The Sein-nyet Nyi-ma is a pagoda with three receding square terraces and a bell-shaped dome. A ribbed, bowl-shaped disc symbolozing the amalaka or myrobalan fruit, crowns the top, above the dome. The harmika on top of this pagoda evolved from those of Singhalese origin as seen in the Sapada Pagoda in Bagan. This pagoda although commonly known as the "younger sister," is thought to be older than the Sein-nyet Ama or "elder sister." There are also Jataka glosses in old Myanmar. Traditional belief is that they were built by two royal sisters.
Between the village of Myinkaba and the two Sein-nyet pagodas is a large monastery in ruins called So-min-gyi Oke-kyaung. There were many monasteries during the Bagan period but as many were built of wood they have nearly all disappeared. Only the brick monasteries called kalakyaung or Indian monasteries have survived, though mostly in ruined states. The So-min-gyi is a large, elaborate type of monastery, square in plan, with a double-storeyed sanctum on the western side and a vestibule on the east. It can also be reached easily from the main road by climbing a small raised ground to the west. These monasteries were built "to give a pleasant shade agreeable in all three seasons" as recorded in a Bagan inscription.
The wooden roof disappeared a long time ago. A central hall with cells ranged along its northern and southern sides can be seen in ruins. It was a kind of residential college for the study of Buddhism. There is also the So-min-gyi Stupa nearby, which the Archaeological Department dates to AD 1218. This great stupa should be visited to see the lovely green and yellow glazed bosses, panels and corner masks, which are the chief glory of this pagoda. It is indeed a Ratanaceti. Unfortunately many of these lovely glazed works were removed at the end of the 19th century by a German geologist named Fritz von Noetling and taken to the Berlin Volkerkunde Museum. They might have been destroyed during the Second World War. A few remain in the Bagan museum. Some beautiful floral friezes from the glazed designs were copied for use in the Universities' Central Library new building facade in Yangon in the late 1970's.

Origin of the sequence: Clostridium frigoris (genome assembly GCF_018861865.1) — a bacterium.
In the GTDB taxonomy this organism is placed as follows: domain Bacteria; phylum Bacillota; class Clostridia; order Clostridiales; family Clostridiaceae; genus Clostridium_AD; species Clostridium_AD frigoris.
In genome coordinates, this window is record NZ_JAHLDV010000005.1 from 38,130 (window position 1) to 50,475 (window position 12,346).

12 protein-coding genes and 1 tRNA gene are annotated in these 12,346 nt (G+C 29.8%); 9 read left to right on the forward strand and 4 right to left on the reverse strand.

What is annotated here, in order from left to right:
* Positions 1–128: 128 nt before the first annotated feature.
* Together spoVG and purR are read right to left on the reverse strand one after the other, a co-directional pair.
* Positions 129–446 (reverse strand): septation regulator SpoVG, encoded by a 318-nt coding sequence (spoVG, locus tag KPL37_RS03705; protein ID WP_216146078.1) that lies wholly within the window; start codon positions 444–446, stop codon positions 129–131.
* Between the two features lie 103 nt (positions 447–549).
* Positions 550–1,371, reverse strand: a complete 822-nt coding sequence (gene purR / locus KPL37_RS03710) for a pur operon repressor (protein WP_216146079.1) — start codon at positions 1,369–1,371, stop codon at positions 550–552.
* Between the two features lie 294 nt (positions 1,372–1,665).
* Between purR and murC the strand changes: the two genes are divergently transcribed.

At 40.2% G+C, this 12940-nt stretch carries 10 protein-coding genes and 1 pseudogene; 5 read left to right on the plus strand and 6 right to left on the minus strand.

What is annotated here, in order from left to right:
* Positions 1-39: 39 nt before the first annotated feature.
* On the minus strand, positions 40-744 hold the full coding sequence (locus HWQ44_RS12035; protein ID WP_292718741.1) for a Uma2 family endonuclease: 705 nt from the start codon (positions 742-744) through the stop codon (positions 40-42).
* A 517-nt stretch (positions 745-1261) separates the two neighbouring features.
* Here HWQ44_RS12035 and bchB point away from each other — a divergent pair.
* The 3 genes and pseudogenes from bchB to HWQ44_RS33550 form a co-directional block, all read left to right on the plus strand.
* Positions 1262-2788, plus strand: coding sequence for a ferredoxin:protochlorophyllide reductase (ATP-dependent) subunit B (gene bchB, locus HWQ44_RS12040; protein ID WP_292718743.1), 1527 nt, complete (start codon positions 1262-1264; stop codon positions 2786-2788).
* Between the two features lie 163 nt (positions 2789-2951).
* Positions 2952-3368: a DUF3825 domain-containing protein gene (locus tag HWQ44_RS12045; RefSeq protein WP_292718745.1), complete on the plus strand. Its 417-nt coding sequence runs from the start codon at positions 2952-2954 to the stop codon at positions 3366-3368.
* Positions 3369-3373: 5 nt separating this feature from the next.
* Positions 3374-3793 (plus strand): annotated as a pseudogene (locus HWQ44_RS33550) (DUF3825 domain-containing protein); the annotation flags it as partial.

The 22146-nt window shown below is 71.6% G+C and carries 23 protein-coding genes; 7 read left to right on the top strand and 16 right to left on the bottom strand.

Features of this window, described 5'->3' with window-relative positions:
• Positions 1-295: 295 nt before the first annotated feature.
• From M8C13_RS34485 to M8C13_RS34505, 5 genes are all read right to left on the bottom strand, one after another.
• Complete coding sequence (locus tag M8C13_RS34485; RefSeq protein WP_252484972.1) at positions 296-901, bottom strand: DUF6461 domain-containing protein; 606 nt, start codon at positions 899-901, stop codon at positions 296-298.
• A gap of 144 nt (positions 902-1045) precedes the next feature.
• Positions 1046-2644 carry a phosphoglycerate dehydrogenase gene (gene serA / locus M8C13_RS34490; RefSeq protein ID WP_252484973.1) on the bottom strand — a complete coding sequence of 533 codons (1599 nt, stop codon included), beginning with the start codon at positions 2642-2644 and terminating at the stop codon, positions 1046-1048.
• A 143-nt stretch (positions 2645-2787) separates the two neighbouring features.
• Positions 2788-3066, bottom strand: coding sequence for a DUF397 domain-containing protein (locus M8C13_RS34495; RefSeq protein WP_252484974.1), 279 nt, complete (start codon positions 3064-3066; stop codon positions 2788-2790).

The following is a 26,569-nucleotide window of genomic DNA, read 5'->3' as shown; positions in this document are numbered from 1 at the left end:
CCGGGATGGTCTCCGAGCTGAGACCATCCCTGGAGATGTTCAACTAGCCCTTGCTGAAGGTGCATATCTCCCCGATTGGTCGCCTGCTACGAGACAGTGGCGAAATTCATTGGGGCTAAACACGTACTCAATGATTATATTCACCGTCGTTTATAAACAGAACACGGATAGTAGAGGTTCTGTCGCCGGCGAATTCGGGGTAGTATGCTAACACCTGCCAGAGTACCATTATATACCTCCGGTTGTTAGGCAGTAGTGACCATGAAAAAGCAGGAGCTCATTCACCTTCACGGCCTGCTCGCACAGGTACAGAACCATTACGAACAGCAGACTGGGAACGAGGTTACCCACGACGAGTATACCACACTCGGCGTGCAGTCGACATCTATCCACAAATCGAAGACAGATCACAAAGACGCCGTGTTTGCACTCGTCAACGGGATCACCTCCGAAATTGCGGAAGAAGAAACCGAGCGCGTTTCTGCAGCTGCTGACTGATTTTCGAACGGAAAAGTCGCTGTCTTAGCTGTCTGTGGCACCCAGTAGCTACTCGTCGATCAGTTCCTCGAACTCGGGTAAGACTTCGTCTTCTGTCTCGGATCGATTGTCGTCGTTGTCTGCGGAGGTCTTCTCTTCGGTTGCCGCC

"So-min" is a title for a senior queen or princess of the Bagan Period, so the monastery and the stupa were probably donated by such a lady of high rank.
In this area can be seen a small 16 feet high " Pawdawmu Pagoda" which can be reached on the east side of the road, just across the So-min-gyi monastery. It is a good example of an encased pagoda from an earlier period and well-preserved because a larger pagoda was built around it. There are several encased pagodas in Bagan. Note the unusual features about this pagoda. The usual three terraces are not square in shape as in most pagodas but hexagonal. Above the usual bell-shaped dome, the finial which surmounts it has a peculiar shape. Instead of being ringed and conical it is smooth and pyramidal in shape and terminates in a double lotus, topped by a small cone.
Three other pagodas around Myinkaba, namely Apeyadana, Nagayon and Gubyaukgyi will be featured in the next article on the pagodas of King Kyanzitha and his queen and son.
Bagan new town with its numerous hotels and guest houses is only about a mile and a half to the south of Myinkaba. There are also a few guest houses, teashops and restaurants in the village. Lacquerware is made there and can be bought at a cheap price.
Visitors to Bagan should plan to stay for several days, to wander around the various ancient sites, view the many interesting pagodas and monuments and come to understand something about the early artistic and architectural achievements of the Myanmar people which are preserved for posterity in the glorious edifices of Bagan, Myinkaba and the surrounding area.